I love last week's story about Natural Selection 2 including a female marine as a playable character. Whenever these stories show up (and I'm pleased to see they're showing up more frequently) "certain" people argue that the developers should have spent the resources on a feature that impacts a larger group of existing players. But that misses the point.
For most projects, the unfortunate reality is that inclusiveness isn't going to be a primary concern. It isn't going to eclipse or take resources from a major feature. Inclusiveness is largely about low-hanging fruit.
A game I made back in 2007 was initially called Smiley and his Shooty Adventure. At some point during its development I wondered, "Why is Smiley a 'he'?" There wasn't a reason. Not mechanical, graphical, or for the (non-existent) narrative.
So I renamed it to Smiley's Shooty Adventure. It involved tweaking the logo, renaming the project, and changing the window title. That's as low-hanging as they get!
If something as simple as swapping out the player model, including a gender option, making your team colours red and blue, or even just renaming a project, will make a larger audience feel included, why not?
Of course, there are countless other things a developer can do to be more inclusive. Getting them all is a very challenging, if not impossible, task. Some developers will go above and beyond, and that's great! But every developer should set aside some time to identify their low-hanging fruit. It might be as simple as changing a line of text.
Another year of incredible videogames, not quite enough time to play them all, and publishing this a week later than I intended. All is well, then. Apart from the Game of the Year, this list isn't really ranked.
It didn't take me long to figure out Fez was going to take the top spot. Even way back in April I was pretty much positive.
Fez is a game that defies categorization. On the surface it's a beautiful, ambient exploration game. The world is huge, mysterious, and opens up slowly. Exploring it is a relaxing, wonderful experience.
Go a little deeper and you'll find spatial puzzles that gently twist your mind. Nothing particularly challenging, but a pleasure to figure out.
It is the layer deeper still, the puzzle solving, that got everyone talking and indeed, sealed the deal for me. I still remember the decoding, pages of hand-written notes, and dozens of photos taken on my iPhone. The first sentence I translated. The infinitely looping room. The clock tower. I got lost in it all for weeks.
Fez is why I play videogames: to have novel experiences, to discover new worlds, and explore their mysteries.
XCOM demands your A-game every time you sit down to play. Every decision (and there are a lot of them) is about making the choice which leads to the least terrible consequences. Even the simple ones like choosing a mission has you balancing Panic level vs. Difficulty vs. Reward (and which reward?)
The missions themselves go between cautious exploration and quick, tense action. Ending a turn and watching it all go so wrong is the best kind of "doomed". It's a little disconcerting how attached you get to the squad. But hatching a plan, and having it just work out is the best kind of high. I've had countless "come on, come on, YES! HIT! WOOOO!" moments.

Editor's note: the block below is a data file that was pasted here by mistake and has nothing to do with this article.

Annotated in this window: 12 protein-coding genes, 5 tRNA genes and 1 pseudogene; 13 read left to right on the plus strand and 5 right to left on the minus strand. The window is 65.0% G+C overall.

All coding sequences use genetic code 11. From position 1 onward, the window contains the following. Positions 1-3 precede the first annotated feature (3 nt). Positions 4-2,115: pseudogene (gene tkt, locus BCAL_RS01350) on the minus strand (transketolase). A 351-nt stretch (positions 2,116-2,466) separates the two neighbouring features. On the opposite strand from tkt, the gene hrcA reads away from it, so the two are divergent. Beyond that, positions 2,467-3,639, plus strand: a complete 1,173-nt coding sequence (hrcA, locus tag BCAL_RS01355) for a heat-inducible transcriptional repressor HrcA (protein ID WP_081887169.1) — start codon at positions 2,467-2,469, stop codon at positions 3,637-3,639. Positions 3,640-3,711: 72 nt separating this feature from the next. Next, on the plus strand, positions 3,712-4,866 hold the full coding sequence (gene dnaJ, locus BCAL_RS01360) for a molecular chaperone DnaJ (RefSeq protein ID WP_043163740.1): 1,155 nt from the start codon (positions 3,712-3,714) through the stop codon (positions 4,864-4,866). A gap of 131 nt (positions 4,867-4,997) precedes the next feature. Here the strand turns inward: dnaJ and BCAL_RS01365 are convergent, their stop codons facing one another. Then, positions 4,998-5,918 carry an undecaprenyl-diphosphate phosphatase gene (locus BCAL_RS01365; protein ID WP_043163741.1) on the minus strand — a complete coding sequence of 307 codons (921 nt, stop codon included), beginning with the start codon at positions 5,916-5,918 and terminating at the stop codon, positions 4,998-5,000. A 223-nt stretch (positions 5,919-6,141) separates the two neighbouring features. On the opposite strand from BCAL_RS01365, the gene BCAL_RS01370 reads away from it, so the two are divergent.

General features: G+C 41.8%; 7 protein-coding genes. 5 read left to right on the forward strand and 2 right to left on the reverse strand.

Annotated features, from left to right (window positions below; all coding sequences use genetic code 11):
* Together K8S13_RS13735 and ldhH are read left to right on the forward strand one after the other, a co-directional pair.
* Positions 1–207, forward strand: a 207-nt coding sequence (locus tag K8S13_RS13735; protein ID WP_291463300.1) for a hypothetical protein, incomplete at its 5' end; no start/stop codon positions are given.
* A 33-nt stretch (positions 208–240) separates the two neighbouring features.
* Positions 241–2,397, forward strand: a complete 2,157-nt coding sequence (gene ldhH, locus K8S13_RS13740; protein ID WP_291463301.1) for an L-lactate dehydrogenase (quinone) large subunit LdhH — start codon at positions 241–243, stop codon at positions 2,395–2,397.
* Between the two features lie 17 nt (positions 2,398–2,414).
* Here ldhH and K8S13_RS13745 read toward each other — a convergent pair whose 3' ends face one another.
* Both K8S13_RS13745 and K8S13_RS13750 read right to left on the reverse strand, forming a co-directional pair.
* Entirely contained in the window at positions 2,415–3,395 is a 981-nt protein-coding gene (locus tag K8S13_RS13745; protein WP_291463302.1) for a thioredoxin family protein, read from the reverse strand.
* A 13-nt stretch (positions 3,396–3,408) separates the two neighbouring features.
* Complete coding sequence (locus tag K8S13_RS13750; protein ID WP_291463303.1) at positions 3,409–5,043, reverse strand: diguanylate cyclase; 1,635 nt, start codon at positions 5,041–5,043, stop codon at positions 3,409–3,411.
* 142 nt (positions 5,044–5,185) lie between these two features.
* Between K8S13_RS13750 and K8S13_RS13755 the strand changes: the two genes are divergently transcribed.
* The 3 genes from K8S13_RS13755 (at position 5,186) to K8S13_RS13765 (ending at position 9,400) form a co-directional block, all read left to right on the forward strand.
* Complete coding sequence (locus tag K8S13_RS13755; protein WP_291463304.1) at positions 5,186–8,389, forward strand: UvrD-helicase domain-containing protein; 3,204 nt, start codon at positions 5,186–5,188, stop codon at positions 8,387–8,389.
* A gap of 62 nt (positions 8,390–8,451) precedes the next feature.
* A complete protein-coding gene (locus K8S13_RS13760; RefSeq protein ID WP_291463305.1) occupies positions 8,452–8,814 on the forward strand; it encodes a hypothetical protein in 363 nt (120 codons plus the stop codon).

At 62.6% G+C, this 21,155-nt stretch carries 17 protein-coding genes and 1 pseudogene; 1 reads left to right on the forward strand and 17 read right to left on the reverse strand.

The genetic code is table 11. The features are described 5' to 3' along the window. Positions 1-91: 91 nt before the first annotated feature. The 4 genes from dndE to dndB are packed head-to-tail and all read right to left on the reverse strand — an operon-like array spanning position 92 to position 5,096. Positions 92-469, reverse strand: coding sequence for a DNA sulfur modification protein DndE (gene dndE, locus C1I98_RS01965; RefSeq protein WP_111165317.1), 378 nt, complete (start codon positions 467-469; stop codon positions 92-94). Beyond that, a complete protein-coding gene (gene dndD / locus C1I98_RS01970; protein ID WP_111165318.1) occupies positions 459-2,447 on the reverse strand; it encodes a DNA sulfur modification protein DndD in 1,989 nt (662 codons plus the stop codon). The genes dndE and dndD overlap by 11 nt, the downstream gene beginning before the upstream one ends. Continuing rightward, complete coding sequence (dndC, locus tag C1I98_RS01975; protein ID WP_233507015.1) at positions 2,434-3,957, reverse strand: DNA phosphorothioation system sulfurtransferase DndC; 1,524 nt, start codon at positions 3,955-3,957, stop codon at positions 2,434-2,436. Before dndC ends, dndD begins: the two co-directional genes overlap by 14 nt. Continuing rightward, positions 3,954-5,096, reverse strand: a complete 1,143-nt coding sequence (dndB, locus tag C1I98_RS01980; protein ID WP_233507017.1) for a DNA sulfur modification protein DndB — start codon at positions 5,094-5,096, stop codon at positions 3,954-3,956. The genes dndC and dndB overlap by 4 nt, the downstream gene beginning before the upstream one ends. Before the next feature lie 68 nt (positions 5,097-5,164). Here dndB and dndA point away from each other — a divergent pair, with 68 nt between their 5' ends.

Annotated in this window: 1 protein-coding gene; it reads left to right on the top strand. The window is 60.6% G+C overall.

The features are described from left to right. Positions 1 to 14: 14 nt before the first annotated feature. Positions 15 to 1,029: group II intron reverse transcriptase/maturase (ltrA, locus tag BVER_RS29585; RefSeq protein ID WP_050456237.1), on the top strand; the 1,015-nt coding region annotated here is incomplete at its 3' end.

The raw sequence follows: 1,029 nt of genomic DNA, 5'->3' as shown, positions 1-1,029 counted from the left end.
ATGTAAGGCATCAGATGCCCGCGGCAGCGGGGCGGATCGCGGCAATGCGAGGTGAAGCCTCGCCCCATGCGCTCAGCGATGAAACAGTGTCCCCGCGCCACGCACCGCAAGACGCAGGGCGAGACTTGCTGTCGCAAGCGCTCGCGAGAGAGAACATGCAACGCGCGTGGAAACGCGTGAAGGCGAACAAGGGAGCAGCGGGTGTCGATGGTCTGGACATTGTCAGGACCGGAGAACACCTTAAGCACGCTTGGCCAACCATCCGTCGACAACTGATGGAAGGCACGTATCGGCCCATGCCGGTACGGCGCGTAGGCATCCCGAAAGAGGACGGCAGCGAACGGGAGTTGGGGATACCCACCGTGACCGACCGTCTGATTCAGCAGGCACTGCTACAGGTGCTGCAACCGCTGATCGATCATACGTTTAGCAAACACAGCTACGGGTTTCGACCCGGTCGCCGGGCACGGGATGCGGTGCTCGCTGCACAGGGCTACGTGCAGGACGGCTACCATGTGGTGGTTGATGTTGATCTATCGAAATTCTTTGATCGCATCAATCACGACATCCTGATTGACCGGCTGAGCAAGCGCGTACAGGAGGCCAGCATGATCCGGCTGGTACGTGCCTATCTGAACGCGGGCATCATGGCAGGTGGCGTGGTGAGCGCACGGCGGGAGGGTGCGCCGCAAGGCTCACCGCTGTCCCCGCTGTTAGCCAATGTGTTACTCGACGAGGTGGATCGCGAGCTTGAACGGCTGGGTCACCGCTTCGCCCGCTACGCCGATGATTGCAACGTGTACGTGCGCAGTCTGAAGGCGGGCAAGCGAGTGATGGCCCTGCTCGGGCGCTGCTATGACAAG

I'm not one to replay games, but I'm definitely going through XCOM all over again.
Last year I talked about Deus Ex doing well, but failing to reach beyond remaking the original. Dishonoured goes above and beyond.
Dishonoured is confident enough to give you all the tools to have fun, without explicitly telling you how to have fun. The abilities are overpowered by design, allowing flexibility in how to approach each objective. The missions themselves are especially creative, with Lady Boyle's Last Party being the highlight. It's a mission which works almost entirely on social interactions, allowing you to skip over the combat, if you choose.
With Deus Ex and Dishonoured behind us, and Bioshock Infinite coming soon, this feels like the start of something beautiful.
I could just title this section "Interesting, Surprising Or Hilarious Ways I've Died In Spelunky" and call it a day.
Spelunky asks a lot: be careful, but also quick. Watch your surroundings. React to emergent (and often deadly) events. Resist the lure of booby-trapped loot. Needless to say, you die a lot, but even months later there are still things to learn and techniques to hone.
There are triumphs too, like when you pull off a seemingly impossible series of moves and somehow come out of it unscratched. Better still, when doom (read: the giant spider) is right around the corner, and the world unwittingly saves you.
It's also worth noting how great the multiplayer is, both in co-op and deathmatch. Co-op makes the game easier in theory, but coordinating with other irrational humans makes it all worse (and more hilarious) in practice. Deathmatch is a ridiculous, unfair, unbalanced game, but that's exactly the point. Get four people on the couch and the competition will follow in no time, with all the yelling and laughter you'd expect.
It feels like the stars finally aligned for Telltale Games. The Walking Dead is the right blend of storytelling and action, a control scheme that works, and one hell of a well-written script. Clementine in particular works so well as a moral compass. As a young girl in your care, her sense of right and wrong are shaped by your actions.